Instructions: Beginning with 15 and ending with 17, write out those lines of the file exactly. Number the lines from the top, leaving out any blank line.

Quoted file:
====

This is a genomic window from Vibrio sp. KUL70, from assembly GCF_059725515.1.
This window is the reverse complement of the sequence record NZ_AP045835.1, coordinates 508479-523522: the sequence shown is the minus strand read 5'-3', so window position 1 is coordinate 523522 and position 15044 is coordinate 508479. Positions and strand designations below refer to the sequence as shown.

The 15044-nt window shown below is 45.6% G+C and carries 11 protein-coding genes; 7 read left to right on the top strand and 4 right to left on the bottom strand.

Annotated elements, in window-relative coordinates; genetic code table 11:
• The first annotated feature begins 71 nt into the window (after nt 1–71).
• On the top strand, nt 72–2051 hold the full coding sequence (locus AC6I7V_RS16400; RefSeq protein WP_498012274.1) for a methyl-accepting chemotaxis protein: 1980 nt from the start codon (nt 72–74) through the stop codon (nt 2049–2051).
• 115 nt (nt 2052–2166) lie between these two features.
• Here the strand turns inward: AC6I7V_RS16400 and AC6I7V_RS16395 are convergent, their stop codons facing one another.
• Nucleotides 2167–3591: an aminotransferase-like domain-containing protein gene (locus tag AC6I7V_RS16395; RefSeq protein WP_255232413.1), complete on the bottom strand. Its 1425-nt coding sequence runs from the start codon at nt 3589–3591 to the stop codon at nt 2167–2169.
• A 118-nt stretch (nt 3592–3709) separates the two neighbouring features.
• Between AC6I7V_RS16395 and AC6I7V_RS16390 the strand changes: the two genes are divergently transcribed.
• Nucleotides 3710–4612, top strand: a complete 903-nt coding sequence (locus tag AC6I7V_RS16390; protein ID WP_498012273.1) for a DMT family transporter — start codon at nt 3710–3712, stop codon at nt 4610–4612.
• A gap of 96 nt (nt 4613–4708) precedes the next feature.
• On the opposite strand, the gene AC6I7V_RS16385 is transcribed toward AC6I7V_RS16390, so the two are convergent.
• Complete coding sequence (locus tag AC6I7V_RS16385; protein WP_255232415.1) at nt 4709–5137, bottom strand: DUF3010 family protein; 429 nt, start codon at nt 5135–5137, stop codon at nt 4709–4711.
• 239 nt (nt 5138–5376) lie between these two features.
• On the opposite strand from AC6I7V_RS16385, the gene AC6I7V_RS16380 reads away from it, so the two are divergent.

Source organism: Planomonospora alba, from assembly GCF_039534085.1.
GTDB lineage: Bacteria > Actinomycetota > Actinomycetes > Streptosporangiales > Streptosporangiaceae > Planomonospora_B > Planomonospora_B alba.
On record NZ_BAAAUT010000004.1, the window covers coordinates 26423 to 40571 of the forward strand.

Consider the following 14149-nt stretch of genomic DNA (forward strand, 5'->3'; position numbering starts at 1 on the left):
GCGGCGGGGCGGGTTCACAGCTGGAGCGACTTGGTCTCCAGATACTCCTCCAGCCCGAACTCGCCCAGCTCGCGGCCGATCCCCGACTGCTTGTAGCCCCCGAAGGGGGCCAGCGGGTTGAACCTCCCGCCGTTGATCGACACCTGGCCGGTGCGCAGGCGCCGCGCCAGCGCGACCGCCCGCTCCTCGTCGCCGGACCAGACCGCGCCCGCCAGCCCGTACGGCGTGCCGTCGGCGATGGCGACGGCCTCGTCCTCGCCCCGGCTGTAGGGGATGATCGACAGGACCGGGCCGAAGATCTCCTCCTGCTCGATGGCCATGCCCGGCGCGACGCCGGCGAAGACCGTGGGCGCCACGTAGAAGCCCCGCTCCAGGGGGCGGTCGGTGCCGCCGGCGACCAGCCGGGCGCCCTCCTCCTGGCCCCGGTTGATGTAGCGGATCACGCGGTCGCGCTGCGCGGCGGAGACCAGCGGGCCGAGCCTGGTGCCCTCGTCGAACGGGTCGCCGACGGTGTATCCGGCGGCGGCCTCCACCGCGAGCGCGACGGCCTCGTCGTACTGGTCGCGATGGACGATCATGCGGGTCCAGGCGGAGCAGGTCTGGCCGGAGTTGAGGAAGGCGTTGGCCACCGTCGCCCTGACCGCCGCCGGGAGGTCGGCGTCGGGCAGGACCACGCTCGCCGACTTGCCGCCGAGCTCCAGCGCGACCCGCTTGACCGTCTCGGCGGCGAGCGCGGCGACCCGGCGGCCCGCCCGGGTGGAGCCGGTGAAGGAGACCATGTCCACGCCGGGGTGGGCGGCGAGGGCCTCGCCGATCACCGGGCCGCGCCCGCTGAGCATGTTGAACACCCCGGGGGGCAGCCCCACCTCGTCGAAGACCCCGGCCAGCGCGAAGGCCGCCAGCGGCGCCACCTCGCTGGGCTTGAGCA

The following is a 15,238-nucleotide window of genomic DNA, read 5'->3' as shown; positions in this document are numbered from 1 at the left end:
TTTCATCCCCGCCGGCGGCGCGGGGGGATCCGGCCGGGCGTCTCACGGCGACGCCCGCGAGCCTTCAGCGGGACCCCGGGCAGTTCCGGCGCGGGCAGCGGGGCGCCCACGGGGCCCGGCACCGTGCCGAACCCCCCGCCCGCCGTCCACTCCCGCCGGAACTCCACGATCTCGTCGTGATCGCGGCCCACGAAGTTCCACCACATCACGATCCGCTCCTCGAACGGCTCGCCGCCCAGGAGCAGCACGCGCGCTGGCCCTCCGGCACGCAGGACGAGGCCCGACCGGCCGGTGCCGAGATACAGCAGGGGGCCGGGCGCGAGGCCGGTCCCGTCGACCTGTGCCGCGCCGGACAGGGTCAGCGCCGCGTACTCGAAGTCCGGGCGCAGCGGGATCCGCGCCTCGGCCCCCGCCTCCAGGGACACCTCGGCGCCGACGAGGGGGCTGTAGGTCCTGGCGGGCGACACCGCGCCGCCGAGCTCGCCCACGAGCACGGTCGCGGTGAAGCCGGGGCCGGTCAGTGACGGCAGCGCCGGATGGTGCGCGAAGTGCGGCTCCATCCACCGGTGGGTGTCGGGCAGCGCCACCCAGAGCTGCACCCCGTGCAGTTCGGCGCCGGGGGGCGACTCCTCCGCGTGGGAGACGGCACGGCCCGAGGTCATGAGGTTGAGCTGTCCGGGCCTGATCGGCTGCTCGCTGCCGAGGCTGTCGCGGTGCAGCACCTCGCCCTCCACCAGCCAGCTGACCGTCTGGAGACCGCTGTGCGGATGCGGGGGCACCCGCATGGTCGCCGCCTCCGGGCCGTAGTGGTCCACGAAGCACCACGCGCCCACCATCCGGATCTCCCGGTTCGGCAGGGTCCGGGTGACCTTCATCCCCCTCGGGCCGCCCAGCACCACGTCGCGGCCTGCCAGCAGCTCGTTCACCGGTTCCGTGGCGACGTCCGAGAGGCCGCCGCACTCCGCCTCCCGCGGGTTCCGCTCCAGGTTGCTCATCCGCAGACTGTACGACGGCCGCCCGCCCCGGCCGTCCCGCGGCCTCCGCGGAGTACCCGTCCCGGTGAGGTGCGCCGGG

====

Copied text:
• Complete coding sequence (locus tag AC6I7V_RS16385; protein WP_255232415.1) at nt 4709–5137, bottom strand: DUF3010 family protein; 429 nt, start codon at nt 5135–5137, stop codon at nt 4709–4711.
• 239 nt (nt 5138–5376) lie between these two features.
• On the opposite strand from AC6I7V_RS16385, the gene AC6I7V_RS16380 reads away from it, so the two are divergent.